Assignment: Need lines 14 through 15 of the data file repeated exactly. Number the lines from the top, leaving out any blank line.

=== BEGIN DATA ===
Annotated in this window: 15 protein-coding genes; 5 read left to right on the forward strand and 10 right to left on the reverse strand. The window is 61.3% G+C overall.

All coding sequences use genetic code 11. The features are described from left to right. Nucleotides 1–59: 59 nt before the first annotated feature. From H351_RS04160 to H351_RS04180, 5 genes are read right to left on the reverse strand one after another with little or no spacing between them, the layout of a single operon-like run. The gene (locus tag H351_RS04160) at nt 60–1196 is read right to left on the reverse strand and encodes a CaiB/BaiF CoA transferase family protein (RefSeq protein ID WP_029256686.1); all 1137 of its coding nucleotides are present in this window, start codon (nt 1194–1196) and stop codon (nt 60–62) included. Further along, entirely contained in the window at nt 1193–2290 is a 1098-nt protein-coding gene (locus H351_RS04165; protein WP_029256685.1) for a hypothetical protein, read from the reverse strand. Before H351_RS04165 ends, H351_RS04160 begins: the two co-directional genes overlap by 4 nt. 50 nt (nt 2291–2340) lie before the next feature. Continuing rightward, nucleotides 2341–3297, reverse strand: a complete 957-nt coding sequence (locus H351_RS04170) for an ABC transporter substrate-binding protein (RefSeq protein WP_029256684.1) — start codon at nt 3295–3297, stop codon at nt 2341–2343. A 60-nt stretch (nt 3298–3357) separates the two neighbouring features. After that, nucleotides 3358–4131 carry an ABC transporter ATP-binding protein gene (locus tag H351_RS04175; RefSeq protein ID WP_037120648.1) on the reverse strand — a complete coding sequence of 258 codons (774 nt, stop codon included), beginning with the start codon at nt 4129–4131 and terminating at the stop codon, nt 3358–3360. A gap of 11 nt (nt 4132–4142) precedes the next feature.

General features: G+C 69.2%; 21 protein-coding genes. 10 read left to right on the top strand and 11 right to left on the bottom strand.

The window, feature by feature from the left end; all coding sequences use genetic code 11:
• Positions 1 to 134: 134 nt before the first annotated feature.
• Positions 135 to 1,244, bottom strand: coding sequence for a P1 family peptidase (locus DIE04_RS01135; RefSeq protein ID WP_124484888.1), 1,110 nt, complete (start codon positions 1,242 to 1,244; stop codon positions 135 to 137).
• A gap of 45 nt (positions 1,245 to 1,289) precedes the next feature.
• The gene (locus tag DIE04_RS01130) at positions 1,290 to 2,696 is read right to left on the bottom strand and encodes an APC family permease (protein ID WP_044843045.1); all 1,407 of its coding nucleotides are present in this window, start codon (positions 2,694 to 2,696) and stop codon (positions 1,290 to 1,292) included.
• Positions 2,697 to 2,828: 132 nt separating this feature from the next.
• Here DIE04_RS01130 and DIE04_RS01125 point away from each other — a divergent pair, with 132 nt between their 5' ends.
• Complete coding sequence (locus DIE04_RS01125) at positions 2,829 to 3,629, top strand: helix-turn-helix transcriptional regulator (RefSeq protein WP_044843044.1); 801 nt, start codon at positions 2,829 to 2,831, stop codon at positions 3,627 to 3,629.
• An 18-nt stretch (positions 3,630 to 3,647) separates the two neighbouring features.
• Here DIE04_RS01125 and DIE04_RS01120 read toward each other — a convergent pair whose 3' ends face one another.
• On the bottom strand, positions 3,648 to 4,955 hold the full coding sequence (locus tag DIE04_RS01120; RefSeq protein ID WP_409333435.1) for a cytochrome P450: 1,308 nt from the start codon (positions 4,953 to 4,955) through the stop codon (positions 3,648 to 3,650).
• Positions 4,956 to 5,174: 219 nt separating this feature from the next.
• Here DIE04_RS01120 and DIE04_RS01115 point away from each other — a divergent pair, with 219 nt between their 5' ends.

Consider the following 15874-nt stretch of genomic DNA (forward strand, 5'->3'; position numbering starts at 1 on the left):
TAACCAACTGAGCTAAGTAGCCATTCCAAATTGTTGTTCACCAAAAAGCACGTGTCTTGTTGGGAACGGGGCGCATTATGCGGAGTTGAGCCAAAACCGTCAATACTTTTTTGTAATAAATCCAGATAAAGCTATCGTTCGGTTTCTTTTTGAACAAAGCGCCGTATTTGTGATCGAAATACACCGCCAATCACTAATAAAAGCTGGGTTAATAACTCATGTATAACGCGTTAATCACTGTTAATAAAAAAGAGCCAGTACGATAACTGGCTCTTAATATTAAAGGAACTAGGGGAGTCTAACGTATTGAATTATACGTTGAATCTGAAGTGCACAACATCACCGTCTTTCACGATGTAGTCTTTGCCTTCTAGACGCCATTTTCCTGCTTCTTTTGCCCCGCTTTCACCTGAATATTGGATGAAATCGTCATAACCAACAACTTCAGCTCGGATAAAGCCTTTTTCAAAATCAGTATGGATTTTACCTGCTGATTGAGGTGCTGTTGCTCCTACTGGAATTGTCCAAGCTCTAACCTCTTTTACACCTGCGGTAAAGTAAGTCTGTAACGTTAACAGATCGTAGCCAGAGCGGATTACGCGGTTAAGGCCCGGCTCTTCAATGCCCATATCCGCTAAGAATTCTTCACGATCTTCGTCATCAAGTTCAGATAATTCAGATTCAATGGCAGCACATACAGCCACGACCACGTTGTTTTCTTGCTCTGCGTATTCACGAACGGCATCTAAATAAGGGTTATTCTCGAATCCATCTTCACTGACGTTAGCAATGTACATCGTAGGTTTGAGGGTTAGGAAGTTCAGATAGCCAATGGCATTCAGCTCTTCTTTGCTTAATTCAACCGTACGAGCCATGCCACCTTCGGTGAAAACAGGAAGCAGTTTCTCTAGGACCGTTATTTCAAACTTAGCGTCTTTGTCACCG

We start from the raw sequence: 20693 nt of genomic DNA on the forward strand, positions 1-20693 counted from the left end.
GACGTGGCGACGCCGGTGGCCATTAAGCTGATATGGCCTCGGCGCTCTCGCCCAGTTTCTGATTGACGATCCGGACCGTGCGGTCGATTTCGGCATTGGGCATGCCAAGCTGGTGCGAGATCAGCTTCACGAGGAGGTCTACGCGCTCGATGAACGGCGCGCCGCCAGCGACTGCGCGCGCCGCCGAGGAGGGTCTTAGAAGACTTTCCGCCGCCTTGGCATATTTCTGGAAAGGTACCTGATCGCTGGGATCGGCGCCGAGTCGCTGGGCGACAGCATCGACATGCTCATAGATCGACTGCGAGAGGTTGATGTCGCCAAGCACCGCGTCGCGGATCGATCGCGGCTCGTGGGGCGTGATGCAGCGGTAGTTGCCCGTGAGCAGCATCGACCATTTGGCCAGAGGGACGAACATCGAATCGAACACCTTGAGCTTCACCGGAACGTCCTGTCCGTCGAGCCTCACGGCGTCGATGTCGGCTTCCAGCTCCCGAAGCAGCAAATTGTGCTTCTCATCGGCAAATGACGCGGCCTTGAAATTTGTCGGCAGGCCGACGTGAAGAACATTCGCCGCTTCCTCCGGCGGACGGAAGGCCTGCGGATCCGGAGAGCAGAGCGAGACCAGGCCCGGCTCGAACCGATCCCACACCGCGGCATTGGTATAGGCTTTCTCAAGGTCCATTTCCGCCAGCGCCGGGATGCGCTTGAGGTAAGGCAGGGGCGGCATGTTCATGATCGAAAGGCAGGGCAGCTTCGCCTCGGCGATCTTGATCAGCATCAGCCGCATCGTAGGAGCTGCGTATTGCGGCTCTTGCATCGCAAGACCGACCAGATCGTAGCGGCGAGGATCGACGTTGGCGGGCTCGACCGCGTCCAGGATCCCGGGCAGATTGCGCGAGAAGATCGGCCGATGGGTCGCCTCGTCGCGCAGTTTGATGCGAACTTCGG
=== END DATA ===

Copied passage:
• On the bottom strand, positions 3,648 to 4,955 hold the full coding sequence (locus tag DIE04_RS01120; RefSeq protein ID WP_409333435.1) for a cytochrome P450: 1,308 nt from the start codon (positions 4,953 to 4,955) through the stop codon (positions 3,648 to 3,650).
• Positions 4,956 to 5,174: 219 nt separating this feature from the next.